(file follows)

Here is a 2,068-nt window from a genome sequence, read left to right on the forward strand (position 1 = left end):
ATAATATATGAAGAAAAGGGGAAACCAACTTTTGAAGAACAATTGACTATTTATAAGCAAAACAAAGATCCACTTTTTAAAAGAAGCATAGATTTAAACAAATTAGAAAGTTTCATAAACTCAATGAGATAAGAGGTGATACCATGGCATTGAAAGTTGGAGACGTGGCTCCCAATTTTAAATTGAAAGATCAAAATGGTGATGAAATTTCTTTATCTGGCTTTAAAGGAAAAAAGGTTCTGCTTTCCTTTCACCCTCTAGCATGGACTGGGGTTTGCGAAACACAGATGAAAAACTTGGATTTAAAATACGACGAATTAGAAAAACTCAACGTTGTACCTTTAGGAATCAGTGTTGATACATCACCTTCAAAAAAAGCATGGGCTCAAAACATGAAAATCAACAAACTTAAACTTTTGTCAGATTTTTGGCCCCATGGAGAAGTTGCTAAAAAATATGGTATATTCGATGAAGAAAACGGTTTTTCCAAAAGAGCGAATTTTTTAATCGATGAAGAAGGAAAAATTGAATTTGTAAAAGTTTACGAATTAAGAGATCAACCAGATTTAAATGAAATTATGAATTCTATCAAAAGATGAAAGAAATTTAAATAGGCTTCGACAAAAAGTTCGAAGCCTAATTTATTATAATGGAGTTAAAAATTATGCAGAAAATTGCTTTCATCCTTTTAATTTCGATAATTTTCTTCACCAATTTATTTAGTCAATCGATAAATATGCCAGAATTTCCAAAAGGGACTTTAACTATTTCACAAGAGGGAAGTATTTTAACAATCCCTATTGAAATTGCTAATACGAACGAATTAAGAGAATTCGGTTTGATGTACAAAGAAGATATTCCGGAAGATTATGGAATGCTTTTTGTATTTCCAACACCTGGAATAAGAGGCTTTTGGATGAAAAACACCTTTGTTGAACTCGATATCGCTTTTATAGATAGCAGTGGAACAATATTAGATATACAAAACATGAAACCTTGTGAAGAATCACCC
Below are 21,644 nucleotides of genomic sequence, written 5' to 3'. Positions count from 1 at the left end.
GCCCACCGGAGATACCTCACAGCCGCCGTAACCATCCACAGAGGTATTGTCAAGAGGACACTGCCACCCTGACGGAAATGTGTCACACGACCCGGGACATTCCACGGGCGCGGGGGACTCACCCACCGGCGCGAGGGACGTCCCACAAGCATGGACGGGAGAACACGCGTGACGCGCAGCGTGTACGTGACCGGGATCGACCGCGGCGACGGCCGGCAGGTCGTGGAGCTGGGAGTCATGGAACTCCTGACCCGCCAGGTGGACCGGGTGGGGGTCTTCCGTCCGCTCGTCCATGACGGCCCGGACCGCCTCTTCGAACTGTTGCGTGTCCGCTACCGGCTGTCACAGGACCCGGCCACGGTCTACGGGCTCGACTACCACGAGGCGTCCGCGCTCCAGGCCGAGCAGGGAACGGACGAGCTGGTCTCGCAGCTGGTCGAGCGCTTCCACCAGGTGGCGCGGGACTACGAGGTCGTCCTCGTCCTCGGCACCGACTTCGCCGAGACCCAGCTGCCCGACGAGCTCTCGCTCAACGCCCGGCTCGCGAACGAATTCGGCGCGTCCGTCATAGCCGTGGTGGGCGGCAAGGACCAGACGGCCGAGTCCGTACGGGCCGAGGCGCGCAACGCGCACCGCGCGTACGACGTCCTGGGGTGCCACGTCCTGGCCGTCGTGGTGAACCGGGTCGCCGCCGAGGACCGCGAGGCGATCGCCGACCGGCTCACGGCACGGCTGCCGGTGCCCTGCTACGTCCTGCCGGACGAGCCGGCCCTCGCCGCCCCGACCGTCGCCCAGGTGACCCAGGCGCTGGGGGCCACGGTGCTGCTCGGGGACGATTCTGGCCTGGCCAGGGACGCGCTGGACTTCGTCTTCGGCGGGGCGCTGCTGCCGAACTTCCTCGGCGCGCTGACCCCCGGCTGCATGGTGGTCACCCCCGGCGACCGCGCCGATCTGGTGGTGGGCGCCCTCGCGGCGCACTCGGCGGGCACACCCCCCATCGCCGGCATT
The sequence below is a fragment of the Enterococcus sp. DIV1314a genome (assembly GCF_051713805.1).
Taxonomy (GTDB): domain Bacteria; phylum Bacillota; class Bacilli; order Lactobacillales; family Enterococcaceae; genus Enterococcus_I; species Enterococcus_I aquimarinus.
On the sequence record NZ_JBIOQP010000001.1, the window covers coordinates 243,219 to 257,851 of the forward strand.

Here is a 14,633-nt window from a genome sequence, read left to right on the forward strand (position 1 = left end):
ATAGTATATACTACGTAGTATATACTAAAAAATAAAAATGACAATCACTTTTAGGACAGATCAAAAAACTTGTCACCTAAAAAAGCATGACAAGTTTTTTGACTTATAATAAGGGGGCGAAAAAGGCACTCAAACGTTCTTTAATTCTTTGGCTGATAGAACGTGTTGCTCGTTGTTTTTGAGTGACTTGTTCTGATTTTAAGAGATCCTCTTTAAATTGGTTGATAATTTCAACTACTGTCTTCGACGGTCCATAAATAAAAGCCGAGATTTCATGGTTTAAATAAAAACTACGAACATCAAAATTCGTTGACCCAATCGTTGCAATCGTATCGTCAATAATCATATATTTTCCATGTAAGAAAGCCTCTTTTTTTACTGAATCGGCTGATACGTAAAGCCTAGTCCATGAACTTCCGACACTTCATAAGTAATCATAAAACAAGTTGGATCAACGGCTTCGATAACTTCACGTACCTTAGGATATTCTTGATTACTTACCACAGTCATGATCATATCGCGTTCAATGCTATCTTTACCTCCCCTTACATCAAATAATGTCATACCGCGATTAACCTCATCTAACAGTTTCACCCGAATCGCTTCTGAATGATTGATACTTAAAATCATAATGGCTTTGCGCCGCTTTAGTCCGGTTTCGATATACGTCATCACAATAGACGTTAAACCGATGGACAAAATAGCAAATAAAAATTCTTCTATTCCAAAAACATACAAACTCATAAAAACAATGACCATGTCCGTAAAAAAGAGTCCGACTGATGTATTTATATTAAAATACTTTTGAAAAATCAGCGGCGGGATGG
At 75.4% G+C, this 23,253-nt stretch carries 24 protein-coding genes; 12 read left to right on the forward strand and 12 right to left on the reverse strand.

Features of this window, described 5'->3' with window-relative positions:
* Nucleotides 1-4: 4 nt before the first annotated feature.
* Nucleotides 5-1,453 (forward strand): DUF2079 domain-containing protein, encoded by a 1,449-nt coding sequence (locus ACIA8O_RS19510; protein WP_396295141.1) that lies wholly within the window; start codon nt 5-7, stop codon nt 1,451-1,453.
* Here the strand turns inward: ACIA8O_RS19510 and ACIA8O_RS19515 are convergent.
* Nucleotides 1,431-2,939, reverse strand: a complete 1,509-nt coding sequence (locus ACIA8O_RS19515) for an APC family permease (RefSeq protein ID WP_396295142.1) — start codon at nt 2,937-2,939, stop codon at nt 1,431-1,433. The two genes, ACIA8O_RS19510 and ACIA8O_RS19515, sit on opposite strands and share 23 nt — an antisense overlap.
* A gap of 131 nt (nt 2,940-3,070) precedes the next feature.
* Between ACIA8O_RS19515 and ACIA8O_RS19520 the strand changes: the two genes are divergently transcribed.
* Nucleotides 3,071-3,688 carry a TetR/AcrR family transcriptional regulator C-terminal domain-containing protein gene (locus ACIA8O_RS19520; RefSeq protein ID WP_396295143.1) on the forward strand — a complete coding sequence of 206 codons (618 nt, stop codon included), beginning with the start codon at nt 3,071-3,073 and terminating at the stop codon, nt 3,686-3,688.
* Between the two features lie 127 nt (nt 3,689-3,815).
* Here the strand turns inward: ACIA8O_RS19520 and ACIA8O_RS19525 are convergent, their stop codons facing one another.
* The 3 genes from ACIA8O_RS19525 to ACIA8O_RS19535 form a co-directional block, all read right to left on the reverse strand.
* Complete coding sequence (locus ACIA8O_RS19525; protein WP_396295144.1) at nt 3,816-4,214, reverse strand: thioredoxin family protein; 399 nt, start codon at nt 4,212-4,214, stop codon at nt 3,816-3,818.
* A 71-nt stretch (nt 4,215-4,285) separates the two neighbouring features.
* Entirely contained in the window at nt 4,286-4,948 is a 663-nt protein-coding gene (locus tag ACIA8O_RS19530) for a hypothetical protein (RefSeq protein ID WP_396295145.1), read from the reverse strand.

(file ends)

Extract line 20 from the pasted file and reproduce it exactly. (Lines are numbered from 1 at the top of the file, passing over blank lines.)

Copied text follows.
* Here the strand turns inward: ACIA8O_RS19520 and ACIA8O_RS19525 are convergent, their stop codons facing one another.